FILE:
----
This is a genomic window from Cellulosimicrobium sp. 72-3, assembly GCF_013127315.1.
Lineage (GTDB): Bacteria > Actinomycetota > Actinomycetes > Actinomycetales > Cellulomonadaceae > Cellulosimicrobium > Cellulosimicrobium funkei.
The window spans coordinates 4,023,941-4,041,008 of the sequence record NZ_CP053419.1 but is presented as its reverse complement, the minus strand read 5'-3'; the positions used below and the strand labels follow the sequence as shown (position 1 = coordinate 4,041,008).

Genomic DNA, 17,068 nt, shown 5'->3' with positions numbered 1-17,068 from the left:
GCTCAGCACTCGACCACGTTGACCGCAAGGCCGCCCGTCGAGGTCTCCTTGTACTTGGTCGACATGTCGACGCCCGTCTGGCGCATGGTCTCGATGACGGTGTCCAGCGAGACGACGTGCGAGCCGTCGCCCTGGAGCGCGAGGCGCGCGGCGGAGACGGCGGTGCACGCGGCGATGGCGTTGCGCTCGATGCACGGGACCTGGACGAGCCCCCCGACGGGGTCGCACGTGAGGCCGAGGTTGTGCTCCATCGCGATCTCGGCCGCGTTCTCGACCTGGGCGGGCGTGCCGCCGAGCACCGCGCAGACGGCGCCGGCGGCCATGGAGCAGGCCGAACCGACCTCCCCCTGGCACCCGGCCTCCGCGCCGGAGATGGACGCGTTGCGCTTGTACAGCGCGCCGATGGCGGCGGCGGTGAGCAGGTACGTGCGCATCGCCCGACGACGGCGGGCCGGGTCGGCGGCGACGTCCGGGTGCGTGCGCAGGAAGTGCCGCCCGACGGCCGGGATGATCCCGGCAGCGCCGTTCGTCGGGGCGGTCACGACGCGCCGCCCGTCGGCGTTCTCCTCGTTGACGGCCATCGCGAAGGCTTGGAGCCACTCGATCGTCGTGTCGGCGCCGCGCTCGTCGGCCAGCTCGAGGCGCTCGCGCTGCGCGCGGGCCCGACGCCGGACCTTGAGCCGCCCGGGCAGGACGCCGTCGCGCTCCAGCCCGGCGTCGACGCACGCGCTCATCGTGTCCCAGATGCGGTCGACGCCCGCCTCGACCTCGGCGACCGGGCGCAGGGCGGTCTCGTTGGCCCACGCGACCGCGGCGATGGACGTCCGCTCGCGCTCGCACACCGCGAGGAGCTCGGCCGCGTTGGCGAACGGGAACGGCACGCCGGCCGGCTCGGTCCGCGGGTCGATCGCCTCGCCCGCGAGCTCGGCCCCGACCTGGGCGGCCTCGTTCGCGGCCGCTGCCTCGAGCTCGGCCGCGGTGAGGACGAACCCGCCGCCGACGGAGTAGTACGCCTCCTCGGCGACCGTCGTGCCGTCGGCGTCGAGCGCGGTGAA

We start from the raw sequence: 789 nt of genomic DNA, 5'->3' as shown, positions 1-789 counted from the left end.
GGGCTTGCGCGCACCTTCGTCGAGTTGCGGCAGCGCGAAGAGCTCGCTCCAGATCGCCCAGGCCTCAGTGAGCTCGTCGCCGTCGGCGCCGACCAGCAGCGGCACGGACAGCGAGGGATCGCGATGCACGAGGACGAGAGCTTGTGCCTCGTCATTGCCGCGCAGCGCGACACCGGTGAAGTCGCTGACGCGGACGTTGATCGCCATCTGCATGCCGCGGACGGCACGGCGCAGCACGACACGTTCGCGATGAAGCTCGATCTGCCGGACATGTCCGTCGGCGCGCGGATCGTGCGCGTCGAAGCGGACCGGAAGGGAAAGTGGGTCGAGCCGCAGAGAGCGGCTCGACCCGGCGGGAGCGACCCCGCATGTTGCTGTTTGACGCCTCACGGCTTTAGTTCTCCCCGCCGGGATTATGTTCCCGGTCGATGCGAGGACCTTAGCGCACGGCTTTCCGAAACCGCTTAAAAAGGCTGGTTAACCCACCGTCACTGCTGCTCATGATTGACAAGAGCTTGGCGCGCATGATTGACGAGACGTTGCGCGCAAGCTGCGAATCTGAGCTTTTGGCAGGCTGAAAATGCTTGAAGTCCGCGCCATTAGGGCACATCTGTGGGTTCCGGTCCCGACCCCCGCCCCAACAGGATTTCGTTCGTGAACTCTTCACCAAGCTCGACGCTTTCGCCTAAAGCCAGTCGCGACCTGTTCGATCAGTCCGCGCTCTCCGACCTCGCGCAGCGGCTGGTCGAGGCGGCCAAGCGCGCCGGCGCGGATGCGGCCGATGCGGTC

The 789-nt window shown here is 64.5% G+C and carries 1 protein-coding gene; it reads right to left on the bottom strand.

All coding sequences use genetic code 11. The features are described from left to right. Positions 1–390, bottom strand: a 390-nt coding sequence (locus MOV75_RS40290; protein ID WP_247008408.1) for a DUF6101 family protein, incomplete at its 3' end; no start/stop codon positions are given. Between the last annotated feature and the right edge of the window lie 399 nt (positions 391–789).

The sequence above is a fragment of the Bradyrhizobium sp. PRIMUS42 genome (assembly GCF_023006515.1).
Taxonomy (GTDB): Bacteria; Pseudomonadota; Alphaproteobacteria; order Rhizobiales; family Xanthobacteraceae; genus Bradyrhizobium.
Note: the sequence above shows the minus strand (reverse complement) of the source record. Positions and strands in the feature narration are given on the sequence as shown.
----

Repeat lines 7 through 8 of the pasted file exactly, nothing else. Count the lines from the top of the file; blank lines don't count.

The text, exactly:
GGGCTTGCGCGCACCTTCGTCGAGTTGCGGCAGCGCGAAGAGCTCGCTCCAGATCGCCCAGGCCTCAGTGAGCTCGTCGCCGTCGGCGCCGACCAGCAGCGGCACGGACAGCGAGGGATCGCGATGCACGAGGACGAGAGCTTGTGCCTCGTCATTGCCGCGCAGCGCGACACCGGTGAAGTCGCTGACGCGGACGTTGATCGCCATCTGCATGCCGCGGACGGCACGGCGCAGCACGACACGTTCGCGATGAAGCTCGATCTGCCGGACATGTCCGTCGGCGCGCGGATCGTGCGCGTCGAAGCGGACCGGAAGGGAAAGTGGGTCGAGCCGCAGAGAGCGGCTCGACCCGGCGGGAGCGACCCCGCATGTTGCTGTTTGACGCCTCACGGCTTTAGTTCTCCCCGCCGGGATTATGTTCCCGGTCGATGCGAGGACCTTAGCGCACGGCTTTCCGAAACCGCTTAAAAAGGCTGGTTAACCCACCGTCACTGCTGCTCATGATTGACAAGAGCTTGGCGCGCATGATTGACGAGACGTTGCGCGCAAGCTGCGAATCTGAGCTTTTGGCAGGCTGAAAATGCTTGAAGTCCGCGCCATTAGGGCACATCTGTGGGTTCCGGTCCCGACCCCCGCCCCAACAGGATTTCGTTCGTGAACTCTTCACCAAGCTCGACGCTTTCGCCTAAAGCCAGTCGCGACCTGTTCGATCAGTCCGCGCTCTCCGACCTCGCGCAGCGGCTGGTCGAGGCGGCCAAGCGCGCCGGCGCGGATGCGGCCGATGCGGTC

The 789-nt window shown here is 64.5% G+C and carries 1 protein-coding gene; it reads right to left on the bottom strand.